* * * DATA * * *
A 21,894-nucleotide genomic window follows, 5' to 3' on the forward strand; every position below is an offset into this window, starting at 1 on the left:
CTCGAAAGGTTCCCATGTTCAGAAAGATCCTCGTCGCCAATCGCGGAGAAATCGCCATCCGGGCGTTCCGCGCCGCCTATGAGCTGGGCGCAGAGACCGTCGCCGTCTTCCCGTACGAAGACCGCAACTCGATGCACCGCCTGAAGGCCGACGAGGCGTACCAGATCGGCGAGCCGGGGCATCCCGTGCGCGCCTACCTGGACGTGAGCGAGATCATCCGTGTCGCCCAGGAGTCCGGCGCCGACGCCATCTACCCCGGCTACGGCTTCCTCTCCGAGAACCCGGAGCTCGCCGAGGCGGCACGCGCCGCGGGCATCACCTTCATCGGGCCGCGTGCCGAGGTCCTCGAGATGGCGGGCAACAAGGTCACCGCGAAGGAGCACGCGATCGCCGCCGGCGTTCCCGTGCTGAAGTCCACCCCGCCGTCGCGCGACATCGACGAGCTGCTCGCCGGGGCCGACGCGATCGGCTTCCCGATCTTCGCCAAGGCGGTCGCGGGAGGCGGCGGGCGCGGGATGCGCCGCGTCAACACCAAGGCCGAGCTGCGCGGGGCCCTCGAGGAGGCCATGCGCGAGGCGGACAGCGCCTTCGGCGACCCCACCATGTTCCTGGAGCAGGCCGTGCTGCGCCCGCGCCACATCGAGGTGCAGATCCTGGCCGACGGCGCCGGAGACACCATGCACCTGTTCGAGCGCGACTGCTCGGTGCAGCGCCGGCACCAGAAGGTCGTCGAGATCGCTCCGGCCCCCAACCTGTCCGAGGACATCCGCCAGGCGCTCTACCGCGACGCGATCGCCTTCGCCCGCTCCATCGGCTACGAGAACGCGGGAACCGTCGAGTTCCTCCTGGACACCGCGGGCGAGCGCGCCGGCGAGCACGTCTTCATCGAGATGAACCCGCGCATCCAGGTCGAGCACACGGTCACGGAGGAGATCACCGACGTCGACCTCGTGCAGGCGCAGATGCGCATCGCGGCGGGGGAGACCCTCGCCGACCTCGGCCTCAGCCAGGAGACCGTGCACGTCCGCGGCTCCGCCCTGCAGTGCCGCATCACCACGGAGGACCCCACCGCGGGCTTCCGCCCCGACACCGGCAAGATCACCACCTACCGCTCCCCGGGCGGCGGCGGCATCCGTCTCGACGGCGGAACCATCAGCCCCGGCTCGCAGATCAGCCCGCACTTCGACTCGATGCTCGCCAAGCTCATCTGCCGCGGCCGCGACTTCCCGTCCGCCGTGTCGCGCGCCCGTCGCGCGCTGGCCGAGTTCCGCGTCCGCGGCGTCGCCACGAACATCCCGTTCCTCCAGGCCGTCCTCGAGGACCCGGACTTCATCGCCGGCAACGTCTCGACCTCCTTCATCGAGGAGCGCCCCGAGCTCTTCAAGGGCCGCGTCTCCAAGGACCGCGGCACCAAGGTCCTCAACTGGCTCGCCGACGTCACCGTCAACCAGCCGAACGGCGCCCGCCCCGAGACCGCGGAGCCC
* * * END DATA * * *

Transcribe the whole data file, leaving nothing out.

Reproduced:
A 21,894-nucleotide genomic window follows, 5' to 3' on the forward strand; every position below is an offset into this window, starting at 1 on the left:
CTCGAAAGGTTCCCATGTTCAGAAAGATCCTCGTCGCCAATCGCGGAGAAATCGCCATCCGGGCGTTCCGCGCCGCCTATGAGCTGGGCGCAGAGACCGTCGCCGTCTTCCCGTACGAAGACCGCAACTCGATGCACCGCCTGAAGGCCGACGAGGCGTACCAGATCGGCGAGCCGGGGCATCCCGTGCGCGCCTACCTGGACGTGAGCGAGATCATCCGTGTCGCCCAGGAGTCCGGCGCCGACGCCATCTACCCCGGCTACGGCTTCCTCTCCGAGAACCCGGAGCTCGCCGAGGCGGCACGCGCCGCGGGCATCACCTTCATCGGGCCGCGTGCCGAGGTCCTCGAGATGGCGGGCAACAAGGTCACCGCGAAGGAGCACGCGATCGCCGCCGGCGTTCCCGTGCTGAAGTCCACCCCGCCGTCGCGCGACATCGACGAGCTGCTCGCCGGGGCCGACGCGATCGGCTTCCCGATCTTCGCCAAGGCGGTCGCGGGAGGCGGCGGGCGCGGGATGCGCCGCGTCAACACCAAGGCCGAGCTGCGCGGGGCCCTCGAGGAGGCCATGCGCGAGGCGGACAGCGCCTTCGGCGACCCCACCATGTTCCTGGAGCAGGCCGTGCTGCGCCCGCGCCACATCGAGGTGCAGATCCTGGCCGACGGCGCCGGAGACACCATGCACCTGTTCGAGCGCGACTGCTCGGTGCAGCGCCGGCACCAGAAGGTCGTCGAGATCGCTCCGGCCCCCAACCTGTCCGAGGACATCCGCCAGGCGCTCTACCGCGACGCGATCGCCTTCGCCCGCTCCATCGGCTACGAGAACGCGGGAACCGTCGAGTTCCTCCTGGACACCGCGGGCGAGCGCGCCGGCGAGCACGTCTTCATCGAGATGAACCCGCGCATCCAGGTCGAGCACACGGTCACGGAGGAGATCACCGACGTCGACCTCGTGCAGGCGCAGATGCGCATCGCGGCGGGGGAGACCCTCGCCGACCTCGGCCTCAGCCAGGAGACCGTGCACGTCCGCGGCTCCGCCCTGCAGTGCCGCATCACCACGGAGGACCCCACCGCGGGCTTCCGCCCCGACACCGGCAAGATCACCACCTACCGCTCCCCGGGCGGCGGCGGCATCCGTCTCGACGGCGGAACCATCAGCCCCGGCTCGCAGATCAGCCCGCACTTCGACTCGATGCTCGCCAAGCTCATCTGCCGCGGCCGCGACTTCCCGTCCGCCGTGTCGCGCGCCCGTCGCGCGCTGGCCGAGTTCCGCGTCCGCGGCGTCGCCACGAACATCCCGTTCCTCCAGGCCGTCCTCGAGGACCCGGACTTCATCGCCGGCAACGTCTCGACCTCCTTCATCGAGGAGCGCCCCGAGCTCTTCAAGGGCCGCGTCTCCAAGGACCGCGGCACCAAGGTCCTCAACTGGCTCGCCGACGTCACCGTCAACCAGCCGAACGGCGCCCGCCCCGAGACCGCGGAGCCC